A rare successful sitcom spin-off produced under the aegis of the great Nat Cohen. Harold (Harry H Corbett) marries a girl recognised by dad Albert (Wilfrid Brambell) as being dead common. Albert knows this, of course, because he’s as common as own brand muck. Nevertheless, the marriage goes ahead between Harold and Zita (Carolyn Seymour) leading scriptwriters Ray Galton and Alan Simpson (also responsible for the telly series) to dance in the jaws of the relocation trap by sending the cast to Spain for the honeymoon. This time the production merely tickles the tonsils of disaster, and escapes unharmed by the halitosis of mediocrity. The result is both funny and touching, not an easy combination to achieve in any genre, let alone a sitcom transfer.Read More
Posts Tagged With 'Carolyn Seymour'
SUPERBUG RAVAGES the planet leaving nothing but thick-set hairy hobbledehoys in its wake. Counterfactual hokum from back when the idea of an out-of-control, unbeatable virus demolishing everything in its path wasn’t ubiquitous fodder for the Daily Express. TERRY NATION invented it after realising he’d never get any money for claiming he’d created the Daleks (it was Davros, everyone knows that). CAROLYN SEYMOUR and IAN MCCULLOCH were two of the titular old-timers, eating worms, building fires and arguing about free will. Encompassed, unbelievably, three series and appearances by PETER DUNCAN.Read More
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Another one of these and potentially a rather more interesting one, though we fear the likes of Brass Eye may be a little bit too heavy-going for a light-hearted clip show, though that missed opportunity eighties TV one the other week did round up the writers of Hardwicke House. Shame they couldn’t have been assembled for a better clip show, really.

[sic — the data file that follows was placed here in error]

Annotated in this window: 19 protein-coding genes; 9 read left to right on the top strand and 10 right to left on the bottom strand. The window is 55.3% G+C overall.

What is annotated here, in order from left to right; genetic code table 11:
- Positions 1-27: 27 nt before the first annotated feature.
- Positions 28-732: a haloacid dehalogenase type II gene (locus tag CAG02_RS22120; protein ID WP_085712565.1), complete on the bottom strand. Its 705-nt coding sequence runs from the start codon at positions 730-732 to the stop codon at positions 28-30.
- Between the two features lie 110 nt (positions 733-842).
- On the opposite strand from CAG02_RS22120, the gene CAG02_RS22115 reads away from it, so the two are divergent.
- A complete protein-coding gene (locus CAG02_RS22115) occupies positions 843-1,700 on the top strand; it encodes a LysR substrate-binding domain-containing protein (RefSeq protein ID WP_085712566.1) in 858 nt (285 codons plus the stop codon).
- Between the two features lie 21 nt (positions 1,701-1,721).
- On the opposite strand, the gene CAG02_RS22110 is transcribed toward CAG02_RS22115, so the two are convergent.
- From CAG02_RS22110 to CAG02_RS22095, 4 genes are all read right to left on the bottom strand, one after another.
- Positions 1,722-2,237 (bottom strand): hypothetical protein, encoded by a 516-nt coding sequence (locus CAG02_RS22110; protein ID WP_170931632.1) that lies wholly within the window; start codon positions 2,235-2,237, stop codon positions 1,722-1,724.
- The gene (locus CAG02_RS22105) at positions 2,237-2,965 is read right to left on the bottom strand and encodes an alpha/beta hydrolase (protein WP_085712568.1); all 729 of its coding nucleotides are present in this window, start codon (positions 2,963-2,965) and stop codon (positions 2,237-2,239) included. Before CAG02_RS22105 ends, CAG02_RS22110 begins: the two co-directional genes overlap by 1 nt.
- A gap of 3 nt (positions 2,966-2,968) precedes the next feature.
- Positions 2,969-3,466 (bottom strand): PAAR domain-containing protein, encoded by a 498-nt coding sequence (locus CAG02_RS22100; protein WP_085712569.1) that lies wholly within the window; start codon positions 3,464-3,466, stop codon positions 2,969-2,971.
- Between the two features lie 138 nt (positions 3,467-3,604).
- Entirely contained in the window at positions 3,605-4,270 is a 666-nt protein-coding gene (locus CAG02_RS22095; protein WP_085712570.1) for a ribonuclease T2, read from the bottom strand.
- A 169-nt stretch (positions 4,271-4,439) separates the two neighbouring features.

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Points of View
- In 'Adventures of Robinson Crusoe, The', THX 1139 says: "I have a strong early memory of seeing a Robinson Crusoe programme in colour, but everywhere says this series was in black and..."
- In 'Adventures of Robinson Crusoe, The', Damon says: "I must’ve watched this in about 1978-ish when I was 7 or 8. I loved it. I think it may well have been the Saturday morning..."
- In '60 70 80 Show, The', Damon says: "Hudd at front, couple of sidekickcs with him, some humour, old people sitting around on tables in the well-likt studio as if it were a kind of cafe..."
- In 'Horses Galore', Droogie says: "I remember Susan King well. As a kid I had a horse-obsessed cousin called Joanne, and always had to sit through this show if it was on whenever I was..."
- In 'Victor Lewis-Smith', THX 1139 says: "The editing on these shows was quite brilliant, maybe the best thing about it because though it was very funny in places, you couldn’t..."